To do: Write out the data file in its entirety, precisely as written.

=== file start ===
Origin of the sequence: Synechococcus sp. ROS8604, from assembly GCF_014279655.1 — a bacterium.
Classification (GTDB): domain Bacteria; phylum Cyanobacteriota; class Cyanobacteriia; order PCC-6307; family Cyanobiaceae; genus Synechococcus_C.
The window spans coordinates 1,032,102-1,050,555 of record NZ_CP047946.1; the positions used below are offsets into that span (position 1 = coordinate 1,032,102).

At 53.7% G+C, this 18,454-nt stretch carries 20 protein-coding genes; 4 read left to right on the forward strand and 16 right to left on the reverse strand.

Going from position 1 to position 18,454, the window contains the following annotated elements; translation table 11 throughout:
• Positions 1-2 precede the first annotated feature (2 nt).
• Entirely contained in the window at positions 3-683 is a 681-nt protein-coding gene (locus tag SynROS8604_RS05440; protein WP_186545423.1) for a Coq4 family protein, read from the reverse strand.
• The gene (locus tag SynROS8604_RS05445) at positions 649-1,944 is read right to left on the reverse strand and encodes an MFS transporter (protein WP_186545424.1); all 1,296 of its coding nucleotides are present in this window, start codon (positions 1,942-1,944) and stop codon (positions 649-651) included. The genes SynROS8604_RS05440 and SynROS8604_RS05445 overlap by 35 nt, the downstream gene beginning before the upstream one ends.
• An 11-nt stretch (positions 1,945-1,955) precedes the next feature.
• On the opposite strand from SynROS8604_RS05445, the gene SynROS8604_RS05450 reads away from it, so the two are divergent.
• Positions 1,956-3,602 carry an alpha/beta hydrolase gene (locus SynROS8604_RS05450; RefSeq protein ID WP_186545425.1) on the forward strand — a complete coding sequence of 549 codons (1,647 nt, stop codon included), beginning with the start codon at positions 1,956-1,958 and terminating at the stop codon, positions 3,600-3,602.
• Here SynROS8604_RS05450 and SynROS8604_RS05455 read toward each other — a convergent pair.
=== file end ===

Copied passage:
Origin of the sequence: Synechococcus sp. ROS8604, from assembly GCF_014279655.1 — a bacterium.
Classification (GTDB): domain Bacteria; phylum Cyanobacteriota; class Cyanobacteriia; order PCC-6307; family Cyanobiaceae; genus Synechococcus_C.
The window spans coordinates 1,032,102-1,050,555 of record NZ_CP047946.1; the positions used below are offsets into that span (position 1 = coordinate 1,032,102).

At 53.7% G+C, this 18,454-nt stretch carries 20 protein-coding genes; 4 read left to right on the forward strand and 16 right to left on the reverse strand.

Going from position 1 to position 18,454, the window contains the following annotated elements; translation table 11 throughout:
• Positions 1-2 precede the first annotated feature (2 nt).
• Entirely contained in the window at positions 3-683 is a 681-nt protein-coding gene (locus tag SynROS8604_RS05440; protein WP_186545423.1) for a Coq4 family protein, read from the reverse strand.
• The gene (locus tag SynROS8604_RS05445) at positions 649-1,944 is read right to left on the reverse strand and encodes an MFS transporter (protein WP_186545424.1); all 1,296 of its coding nucleotides are present in this window, start codon (positions 1,942-1,944) and stop codon (positions 649-651) included. The genes SynROS8604_RS05440 and SynROS8604_RS05445 overlap by 35 nt, the downstream gene beginning before the upstream one ends.
• An 11-nt stretch (positions 1,945-1,955) precedes the next feature.
• On the opposite strand from SynROS8604_RS05445, the gene SynROS8604_RS05450 reads away from it, so the two are divergent.
• Positions 1,956-3,602 carry an alpha/beta hydrolase gene (locus SynROS8604_RS05450; RefSeq protein ID WP_186545425.1) on the forward strand — a complete coding sequence of 549 codons (1,647 nt, stop codon included), beginning with the start codon at positions 1,956-1,958 and terminating at the stop codon, positions 3,600-3,602.
• Here SynROS8604_RS05450 and SynROS8604_RS05455 read toward each other — a convergent pair.